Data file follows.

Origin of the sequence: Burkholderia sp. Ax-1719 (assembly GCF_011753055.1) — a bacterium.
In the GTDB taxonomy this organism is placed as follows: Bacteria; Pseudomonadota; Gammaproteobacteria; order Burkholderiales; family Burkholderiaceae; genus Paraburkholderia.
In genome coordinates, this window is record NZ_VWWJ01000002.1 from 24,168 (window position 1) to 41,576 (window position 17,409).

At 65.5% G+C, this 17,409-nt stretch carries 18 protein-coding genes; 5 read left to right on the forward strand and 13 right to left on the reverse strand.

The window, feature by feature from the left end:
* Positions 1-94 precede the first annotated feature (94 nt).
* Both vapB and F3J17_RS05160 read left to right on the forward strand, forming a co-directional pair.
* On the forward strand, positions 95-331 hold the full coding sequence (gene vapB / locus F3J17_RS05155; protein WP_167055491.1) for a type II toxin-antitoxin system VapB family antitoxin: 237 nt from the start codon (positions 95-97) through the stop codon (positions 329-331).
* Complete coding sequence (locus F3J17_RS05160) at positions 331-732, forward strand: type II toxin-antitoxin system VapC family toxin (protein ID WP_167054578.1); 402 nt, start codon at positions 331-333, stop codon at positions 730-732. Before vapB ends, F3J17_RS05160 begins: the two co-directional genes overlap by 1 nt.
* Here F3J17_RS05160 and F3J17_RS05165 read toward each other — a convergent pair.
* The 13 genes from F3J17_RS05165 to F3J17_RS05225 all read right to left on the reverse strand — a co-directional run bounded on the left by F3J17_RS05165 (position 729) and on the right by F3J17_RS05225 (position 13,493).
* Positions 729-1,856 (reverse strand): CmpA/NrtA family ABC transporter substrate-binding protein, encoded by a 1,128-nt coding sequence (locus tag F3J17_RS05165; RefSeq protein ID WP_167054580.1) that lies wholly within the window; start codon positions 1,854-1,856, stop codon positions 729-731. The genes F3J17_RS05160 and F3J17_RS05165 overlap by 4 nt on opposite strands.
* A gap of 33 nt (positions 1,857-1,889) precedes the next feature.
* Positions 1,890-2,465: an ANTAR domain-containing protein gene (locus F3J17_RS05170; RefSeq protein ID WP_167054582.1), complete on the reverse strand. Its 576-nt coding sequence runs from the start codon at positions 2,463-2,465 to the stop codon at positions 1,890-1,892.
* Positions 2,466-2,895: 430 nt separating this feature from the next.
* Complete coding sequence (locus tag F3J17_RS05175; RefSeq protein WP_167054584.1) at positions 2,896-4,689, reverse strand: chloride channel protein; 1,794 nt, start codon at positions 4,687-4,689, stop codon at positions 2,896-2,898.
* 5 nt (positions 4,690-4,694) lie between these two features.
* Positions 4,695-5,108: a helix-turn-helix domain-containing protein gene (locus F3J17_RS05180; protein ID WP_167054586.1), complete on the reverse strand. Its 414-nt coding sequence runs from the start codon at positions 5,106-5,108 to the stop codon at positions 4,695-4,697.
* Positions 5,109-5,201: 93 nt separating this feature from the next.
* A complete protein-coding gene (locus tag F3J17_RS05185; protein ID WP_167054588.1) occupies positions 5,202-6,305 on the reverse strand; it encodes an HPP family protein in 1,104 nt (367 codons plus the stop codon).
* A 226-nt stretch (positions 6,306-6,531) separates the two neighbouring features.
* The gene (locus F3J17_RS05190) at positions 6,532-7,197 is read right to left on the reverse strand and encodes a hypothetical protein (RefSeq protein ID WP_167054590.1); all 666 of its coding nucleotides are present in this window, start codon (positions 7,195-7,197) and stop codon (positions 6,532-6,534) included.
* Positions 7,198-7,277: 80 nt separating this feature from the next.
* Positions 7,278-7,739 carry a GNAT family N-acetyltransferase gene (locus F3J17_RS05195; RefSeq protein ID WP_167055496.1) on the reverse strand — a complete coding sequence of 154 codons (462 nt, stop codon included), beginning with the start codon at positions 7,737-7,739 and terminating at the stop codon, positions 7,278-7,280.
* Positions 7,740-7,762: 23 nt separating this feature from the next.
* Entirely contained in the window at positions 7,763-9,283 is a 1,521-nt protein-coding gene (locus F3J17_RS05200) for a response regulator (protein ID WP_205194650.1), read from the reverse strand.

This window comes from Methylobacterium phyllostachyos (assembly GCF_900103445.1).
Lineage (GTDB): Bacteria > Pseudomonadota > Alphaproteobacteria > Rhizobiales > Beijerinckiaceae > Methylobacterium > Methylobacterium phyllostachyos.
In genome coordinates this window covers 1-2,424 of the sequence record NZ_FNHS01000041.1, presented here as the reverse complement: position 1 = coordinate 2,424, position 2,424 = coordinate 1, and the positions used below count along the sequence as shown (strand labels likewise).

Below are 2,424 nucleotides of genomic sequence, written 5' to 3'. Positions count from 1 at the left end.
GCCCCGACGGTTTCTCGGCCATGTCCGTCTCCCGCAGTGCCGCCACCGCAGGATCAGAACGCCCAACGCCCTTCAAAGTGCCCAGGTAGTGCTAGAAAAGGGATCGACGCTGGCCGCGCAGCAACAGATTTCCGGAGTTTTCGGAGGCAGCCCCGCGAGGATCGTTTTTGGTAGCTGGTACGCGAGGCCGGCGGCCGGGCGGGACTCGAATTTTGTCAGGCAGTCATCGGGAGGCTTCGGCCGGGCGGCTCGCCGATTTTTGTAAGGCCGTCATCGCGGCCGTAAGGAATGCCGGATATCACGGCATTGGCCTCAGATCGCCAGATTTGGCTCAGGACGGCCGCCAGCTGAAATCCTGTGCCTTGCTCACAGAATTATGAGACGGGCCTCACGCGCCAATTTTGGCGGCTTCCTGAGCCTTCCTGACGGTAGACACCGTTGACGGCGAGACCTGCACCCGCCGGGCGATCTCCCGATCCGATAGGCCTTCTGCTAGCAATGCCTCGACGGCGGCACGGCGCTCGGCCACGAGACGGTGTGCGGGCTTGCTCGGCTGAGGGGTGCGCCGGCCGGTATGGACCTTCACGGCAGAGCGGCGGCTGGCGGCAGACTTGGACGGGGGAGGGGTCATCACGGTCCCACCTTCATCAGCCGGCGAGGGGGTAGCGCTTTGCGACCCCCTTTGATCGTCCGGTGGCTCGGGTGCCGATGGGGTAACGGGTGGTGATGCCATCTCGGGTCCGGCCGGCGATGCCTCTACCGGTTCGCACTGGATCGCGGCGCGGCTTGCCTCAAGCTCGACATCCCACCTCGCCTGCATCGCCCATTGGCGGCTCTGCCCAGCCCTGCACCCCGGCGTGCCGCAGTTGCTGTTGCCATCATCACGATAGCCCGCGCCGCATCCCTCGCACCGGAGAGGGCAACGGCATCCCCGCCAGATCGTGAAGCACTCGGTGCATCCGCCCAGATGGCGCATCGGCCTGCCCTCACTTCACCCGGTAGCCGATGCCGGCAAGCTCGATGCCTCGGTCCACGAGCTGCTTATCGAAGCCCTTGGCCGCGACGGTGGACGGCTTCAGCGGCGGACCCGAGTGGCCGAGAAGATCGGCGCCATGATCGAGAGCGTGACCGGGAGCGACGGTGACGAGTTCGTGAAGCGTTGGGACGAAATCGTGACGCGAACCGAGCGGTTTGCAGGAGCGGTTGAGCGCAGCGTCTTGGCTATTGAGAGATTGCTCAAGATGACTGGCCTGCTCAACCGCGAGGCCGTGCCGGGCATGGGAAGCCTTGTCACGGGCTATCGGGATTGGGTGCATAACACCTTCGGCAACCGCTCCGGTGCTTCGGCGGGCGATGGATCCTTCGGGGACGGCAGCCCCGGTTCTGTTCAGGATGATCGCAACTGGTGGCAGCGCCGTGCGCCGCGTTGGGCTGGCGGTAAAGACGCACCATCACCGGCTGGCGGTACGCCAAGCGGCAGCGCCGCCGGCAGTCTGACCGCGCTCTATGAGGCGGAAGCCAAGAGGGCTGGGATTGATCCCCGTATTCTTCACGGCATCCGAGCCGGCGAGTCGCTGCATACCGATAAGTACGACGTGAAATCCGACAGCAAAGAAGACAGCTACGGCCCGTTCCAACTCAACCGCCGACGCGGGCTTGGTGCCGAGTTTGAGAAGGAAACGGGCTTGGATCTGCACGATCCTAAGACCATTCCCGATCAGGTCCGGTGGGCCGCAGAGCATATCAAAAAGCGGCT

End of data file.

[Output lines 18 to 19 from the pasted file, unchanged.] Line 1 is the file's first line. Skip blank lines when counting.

* Positions 4,695-5,108: a helix-turn-helix domain-containing protein gene (locus F3J17_RS05180; protein ID WP_167054586.1), complete on the reverse strand. Its 414-nt coding sequence runs from the start codon at positions 5,106-5,108 to the stop codon at positions 4,695-4,697.
* Positions 5,109-5,201: 93 nt separating this feature from the next.